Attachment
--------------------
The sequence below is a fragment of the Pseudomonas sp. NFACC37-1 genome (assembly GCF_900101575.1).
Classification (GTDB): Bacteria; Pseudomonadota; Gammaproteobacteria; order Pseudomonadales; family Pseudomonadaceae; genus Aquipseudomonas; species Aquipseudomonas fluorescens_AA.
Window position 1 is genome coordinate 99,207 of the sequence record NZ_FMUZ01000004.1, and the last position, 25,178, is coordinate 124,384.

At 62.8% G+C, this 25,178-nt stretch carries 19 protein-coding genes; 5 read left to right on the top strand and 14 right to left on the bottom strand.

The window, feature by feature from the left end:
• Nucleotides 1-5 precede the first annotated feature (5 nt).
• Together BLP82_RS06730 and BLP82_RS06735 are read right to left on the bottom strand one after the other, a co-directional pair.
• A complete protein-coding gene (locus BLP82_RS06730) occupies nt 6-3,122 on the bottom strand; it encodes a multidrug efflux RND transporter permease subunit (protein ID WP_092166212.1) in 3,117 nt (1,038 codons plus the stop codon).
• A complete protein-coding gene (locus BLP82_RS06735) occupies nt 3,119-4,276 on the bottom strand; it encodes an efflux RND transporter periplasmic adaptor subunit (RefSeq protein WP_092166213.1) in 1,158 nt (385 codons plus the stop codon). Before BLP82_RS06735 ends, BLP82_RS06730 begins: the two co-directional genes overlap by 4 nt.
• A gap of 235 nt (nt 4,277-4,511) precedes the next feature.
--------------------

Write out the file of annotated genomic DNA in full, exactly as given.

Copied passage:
The sequence below is a fragment of the Pseudomonas sp. NFACC37-1 genome (assembly GCF_900101575.1).
Classification (GTDB): Bacteria; Pseudomonadota; Gammaproteobacteria; order Pseudomonadales; family Pseudomonadaceae; genus Aquipseudomonas; species Aquipseudomonas fluorescens_AA.
Window position 1 is genome coordinate 99,207 of the sequence record NZ_FMUZ01000004.1, and the last position, 25,178, is coordinate 124,384.

At 62.8% G+C, this 25,178-nt stretch carries 19 protein-coding genes; 5 read left to right on the top strand and 14 right to left on the bottom strand.

The window, feature by feature from the left end:
• Nucleotides 1-5 precede the first annotated feature (5 nt).
• Together BLP82_RS06730 and BLP82_RS06735 are read right to left on the bottom strand one after the other, a co-directional pair.
• A complete protein-coding gene (locus BLP82_RS06730) occupies nt 6-3,122 on the bottom strand; it encodes a multidrug efflux RND transporter permease subunit (protein ID WP_092166212.1) in 3,117 nt (1,038 codons plus the stop codon).
• A complete protein-coding gene (locus BLP82_RS06735) occupies nt 3,119-4,276 on the bottom strand; it encodes an efflux RND transporter periplasmic adaptor subunit (RefSeq protein WP_092166213.1) in 1,158 nt (385 codons plus the stop codon). Before BLP82_RS06735 ends, BLP82_RS06730 begins: the two co-directional genes overlap by 4 nt.
• A gap of 235 nt (nt 4,277-4,511) precedes the next feature.